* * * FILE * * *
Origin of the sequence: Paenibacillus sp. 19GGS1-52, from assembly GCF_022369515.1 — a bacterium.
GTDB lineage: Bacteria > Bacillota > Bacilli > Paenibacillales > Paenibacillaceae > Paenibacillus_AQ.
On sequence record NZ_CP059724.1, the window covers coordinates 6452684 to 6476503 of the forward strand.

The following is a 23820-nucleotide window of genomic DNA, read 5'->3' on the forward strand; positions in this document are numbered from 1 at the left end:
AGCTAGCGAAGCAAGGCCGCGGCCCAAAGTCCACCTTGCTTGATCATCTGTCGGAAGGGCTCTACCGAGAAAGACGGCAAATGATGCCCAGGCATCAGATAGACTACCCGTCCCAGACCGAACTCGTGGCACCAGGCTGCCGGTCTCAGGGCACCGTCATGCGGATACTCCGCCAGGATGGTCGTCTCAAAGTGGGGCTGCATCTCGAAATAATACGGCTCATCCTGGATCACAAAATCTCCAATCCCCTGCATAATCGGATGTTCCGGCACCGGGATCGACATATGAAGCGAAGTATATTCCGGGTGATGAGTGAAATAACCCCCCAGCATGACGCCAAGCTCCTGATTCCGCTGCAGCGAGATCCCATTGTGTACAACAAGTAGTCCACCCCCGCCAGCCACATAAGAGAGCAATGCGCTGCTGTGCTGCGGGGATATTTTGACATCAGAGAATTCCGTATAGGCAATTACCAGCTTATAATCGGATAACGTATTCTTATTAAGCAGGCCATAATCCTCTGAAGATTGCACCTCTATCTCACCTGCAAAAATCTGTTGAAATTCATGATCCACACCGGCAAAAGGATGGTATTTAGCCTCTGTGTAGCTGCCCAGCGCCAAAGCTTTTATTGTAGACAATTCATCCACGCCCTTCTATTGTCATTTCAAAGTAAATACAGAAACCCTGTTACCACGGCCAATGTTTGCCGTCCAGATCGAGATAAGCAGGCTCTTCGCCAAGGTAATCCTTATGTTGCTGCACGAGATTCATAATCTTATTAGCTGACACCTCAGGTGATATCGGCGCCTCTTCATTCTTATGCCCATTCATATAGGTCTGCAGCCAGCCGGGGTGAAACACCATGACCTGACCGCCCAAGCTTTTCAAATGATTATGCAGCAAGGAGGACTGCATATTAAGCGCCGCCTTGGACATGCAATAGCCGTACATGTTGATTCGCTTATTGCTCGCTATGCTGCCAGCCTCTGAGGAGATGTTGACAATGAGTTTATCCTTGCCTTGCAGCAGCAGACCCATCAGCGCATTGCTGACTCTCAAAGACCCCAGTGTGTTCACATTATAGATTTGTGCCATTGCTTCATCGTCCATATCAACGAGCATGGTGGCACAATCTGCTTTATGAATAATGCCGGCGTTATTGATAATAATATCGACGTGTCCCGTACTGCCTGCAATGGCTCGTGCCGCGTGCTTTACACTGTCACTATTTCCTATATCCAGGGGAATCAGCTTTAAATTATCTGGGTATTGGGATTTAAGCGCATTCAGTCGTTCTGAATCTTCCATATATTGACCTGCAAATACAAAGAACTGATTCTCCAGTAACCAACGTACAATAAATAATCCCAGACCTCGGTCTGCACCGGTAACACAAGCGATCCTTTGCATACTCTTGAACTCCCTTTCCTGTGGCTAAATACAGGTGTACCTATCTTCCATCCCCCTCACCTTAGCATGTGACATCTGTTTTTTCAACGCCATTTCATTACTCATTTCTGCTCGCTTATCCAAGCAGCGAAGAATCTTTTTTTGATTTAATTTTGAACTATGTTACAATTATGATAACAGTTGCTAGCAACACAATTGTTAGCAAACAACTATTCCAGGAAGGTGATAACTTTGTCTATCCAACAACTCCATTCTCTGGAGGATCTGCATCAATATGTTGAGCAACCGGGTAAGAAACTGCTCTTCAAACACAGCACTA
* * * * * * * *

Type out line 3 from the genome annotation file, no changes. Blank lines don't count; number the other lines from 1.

On sequence record NZ_CP059724.1, the window covers coordinates 6452684 to 6476503 of the forward strand.